I think he means there will be a special election to fill the senate seat being vacated.
You can't strictly go by time on bench. Getting 100% yield on court time is not realistic. They schedule trials months in advance. Trials get moved and there are large numbers of parties involved. Multiweek trials will be going 9-5 and during that time there is other work to be done. The actual length is also unpredictable.
Also, the shorter stuff when they finish up early is usually the most critical to get scheduled to move litigation along. Judges will fill in those holes with time sensitive family law matters as well.
I agree with the term limits and the salary is a bit high.
As to unfairness. If you don't show up to court be prepared for a ruling that isn't exactly in your favor. 2 weeks is plenty of time to get a lawyer, that's a slow time of year also.
Mb not Caywood or Rice, but someone with a law degree.
Look you're right, it's like a John Grisham novel more combined with Dilbert, though. You never know what's going to happen in a Memphis courtroom.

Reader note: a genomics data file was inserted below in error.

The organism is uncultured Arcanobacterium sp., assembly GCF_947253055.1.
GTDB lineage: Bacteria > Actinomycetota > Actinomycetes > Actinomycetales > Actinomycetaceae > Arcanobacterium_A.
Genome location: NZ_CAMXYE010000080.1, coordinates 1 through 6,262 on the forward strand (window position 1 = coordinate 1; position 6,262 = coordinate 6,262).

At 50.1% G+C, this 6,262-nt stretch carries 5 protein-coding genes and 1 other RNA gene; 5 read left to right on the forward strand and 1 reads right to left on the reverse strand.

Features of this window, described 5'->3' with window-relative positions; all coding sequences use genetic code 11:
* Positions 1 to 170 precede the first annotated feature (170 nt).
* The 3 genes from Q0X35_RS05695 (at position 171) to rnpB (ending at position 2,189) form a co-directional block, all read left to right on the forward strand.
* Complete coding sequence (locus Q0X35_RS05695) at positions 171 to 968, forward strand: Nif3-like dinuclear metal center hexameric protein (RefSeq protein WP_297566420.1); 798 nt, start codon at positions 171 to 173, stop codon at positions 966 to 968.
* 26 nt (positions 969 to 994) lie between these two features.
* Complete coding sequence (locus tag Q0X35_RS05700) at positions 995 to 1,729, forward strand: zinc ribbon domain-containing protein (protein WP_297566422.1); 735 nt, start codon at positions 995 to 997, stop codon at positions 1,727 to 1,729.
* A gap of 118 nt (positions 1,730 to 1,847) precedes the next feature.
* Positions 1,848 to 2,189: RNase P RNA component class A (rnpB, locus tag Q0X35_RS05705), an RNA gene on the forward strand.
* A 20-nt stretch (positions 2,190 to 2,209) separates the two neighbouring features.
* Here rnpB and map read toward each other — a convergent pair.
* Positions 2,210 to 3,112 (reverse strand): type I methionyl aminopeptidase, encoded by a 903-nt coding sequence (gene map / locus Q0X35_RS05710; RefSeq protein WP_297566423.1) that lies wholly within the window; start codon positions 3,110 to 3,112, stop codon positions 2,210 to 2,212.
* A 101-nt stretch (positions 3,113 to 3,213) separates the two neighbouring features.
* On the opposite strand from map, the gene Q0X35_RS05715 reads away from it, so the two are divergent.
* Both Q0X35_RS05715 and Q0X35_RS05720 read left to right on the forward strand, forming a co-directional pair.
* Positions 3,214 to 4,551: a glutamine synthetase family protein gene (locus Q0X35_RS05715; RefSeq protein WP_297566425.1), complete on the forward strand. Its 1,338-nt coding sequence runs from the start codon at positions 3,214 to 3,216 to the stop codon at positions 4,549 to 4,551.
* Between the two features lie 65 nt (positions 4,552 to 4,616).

That being said I've never seen anything I'd ascribe to corruption aside from maybe in a good old boy type sense.
Take a look at the above article. Keep in mind in Tennessee ethics rule 3.6 forbids lawyers from trying their cases in newspapers. It has some loopholes, but it looks like every single lawyer in the above article violated it except for Judge Fields.
One of them who had formerly represented his client made statements adverse to her interest disclosing his communications with her. Seriously, they are suppose to disbar you for that I believe.
By Chris McCoy
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